You've Been Washing Your Fruits and Vegetables All Wrong

It's seems like a no-brainer; if you're going to eat the skin of a fruit or vegetable, rinse it under cold running water first. But most people are unaware that all fruits and vegetables should be washed — even those with inedible skins or rinds. Millions of people are sickened each year by contaminated food (as many as 48 million, according to the United States Food and Drug Administration) and many times the source of the outbreak is produce. Properly washing produce can help eliminate harmful germs or bacteria and can help prevent food-borne illness.

Click Here to see the Slideshow for You've Been Washing Your Fruits and Vegetables All Wrong

There are several ways that produce can become contaminated. As it is grown it comes into contact with animals, soil, water and farm workers — all of which can introduce harmful substances to the fruits and vegetables. Once produce is harvested it passes through several sets of hands (as it is packed, shipped, purchased, prepared and stored), each of which has the potential to contaminate the food with harmful bacteria and germs.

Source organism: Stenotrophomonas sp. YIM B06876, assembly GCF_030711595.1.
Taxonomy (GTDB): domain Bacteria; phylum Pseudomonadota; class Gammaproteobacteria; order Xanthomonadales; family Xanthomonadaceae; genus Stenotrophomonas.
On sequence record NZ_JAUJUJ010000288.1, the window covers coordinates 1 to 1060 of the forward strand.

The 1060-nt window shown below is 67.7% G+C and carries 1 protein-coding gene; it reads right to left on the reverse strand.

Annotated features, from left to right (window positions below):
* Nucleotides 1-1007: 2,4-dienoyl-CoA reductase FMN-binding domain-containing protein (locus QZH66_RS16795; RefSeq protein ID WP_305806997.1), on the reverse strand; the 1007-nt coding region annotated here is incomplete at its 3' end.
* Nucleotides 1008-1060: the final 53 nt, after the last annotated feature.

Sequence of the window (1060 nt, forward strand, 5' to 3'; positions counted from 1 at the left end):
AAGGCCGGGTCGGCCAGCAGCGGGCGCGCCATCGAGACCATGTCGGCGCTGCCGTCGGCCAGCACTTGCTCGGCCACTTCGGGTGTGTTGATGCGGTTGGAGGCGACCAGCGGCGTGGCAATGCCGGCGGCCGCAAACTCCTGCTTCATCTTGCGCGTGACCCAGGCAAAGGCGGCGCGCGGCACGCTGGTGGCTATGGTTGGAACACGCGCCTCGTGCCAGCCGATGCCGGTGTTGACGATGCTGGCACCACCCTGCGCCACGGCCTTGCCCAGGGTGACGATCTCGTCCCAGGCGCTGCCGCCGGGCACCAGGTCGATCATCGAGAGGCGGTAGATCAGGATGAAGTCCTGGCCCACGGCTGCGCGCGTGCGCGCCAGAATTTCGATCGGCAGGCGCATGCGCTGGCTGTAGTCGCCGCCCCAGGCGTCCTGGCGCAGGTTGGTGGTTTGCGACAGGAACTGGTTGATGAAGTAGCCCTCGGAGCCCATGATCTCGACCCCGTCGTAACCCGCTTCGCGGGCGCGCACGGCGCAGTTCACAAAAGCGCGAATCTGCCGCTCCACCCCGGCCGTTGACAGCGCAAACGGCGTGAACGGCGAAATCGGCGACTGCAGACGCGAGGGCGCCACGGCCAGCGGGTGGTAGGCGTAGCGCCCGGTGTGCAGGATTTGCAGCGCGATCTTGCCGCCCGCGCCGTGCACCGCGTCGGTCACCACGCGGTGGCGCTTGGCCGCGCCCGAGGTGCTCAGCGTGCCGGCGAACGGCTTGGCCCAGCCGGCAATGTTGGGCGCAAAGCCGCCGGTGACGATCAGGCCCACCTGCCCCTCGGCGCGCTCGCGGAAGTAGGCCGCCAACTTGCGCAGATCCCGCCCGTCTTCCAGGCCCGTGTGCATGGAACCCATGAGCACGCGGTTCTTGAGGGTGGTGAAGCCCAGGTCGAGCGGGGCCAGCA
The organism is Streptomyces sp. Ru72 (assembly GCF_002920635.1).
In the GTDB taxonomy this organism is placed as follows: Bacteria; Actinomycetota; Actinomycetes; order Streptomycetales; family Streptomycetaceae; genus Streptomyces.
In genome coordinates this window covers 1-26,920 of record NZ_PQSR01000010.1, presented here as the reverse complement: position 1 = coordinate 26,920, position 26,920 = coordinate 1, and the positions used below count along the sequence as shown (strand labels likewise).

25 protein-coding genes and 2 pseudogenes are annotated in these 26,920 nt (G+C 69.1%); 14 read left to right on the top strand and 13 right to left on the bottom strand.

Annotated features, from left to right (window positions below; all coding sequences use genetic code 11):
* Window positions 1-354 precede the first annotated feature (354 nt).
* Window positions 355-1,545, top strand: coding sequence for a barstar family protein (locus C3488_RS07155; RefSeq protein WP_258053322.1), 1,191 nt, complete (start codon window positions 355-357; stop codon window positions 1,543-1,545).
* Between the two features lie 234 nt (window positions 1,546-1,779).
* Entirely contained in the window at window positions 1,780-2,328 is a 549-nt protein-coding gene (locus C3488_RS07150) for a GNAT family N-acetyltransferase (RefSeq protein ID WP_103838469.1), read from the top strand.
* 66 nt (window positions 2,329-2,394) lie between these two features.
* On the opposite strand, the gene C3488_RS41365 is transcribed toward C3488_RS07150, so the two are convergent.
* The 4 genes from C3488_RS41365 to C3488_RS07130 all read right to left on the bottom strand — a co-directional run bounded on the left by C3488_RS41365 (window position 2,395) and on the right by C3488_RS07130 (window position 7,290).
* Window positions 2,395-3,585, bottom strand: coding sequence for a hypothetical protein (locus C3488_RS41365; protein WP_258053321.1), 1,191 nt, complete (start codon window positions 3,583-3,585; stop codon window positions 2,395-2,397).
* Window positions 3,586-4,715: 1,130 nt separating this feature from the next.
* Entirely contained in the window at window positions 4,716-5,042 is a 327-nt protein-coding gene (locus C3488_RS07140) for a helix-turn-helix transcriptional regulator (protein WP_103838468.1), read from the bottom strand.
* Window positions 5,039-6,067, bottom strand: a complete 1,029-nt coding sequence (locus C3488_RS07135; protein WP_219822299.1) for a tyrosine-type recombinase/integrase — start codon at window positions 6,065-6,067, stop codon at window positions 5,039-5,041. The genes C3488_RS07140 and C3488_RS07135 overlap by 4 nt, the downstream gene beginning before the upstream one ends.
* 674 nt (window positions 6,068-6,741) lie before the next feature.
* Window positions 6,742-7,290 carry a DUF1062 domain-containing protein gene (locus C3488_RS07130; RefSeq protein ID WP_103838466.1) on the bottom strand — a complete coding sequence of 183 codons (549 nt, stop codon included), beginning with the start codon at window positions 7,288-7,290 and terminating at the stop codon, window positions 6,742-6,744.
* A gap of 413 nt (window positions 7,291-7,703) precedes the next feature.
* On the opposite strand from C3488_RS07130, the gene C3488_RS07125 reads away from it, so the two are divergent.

As a general rule, you should always wash your hands with warm soapy water both before and after preparing fresh produce. Almost all produce can be washed under cold running water (no need to use soaps or detergents) — produce that is either firm or thick-skinned should be gently scrubbed with a brush to help wash away hard-to-remove microbes. Then, once your produce is washed, be sure to dry it with a clean towel or paper towel so that you don't re-introduce germs. Once your produce is properly washed and dried, it can be peeled, sliced or cut.

Check out the slideshow above to learn how to properly wash fruits and vegetables.

12 Good, Fast, and Cheap Recipes
20 Foods Everyone Should Know How to Cook
10 Healthy, Whole-Grain Breakfasts
Cooking Oils, Simplified
15 Things You Need to Know to Practice Food Safety in Your Kitchen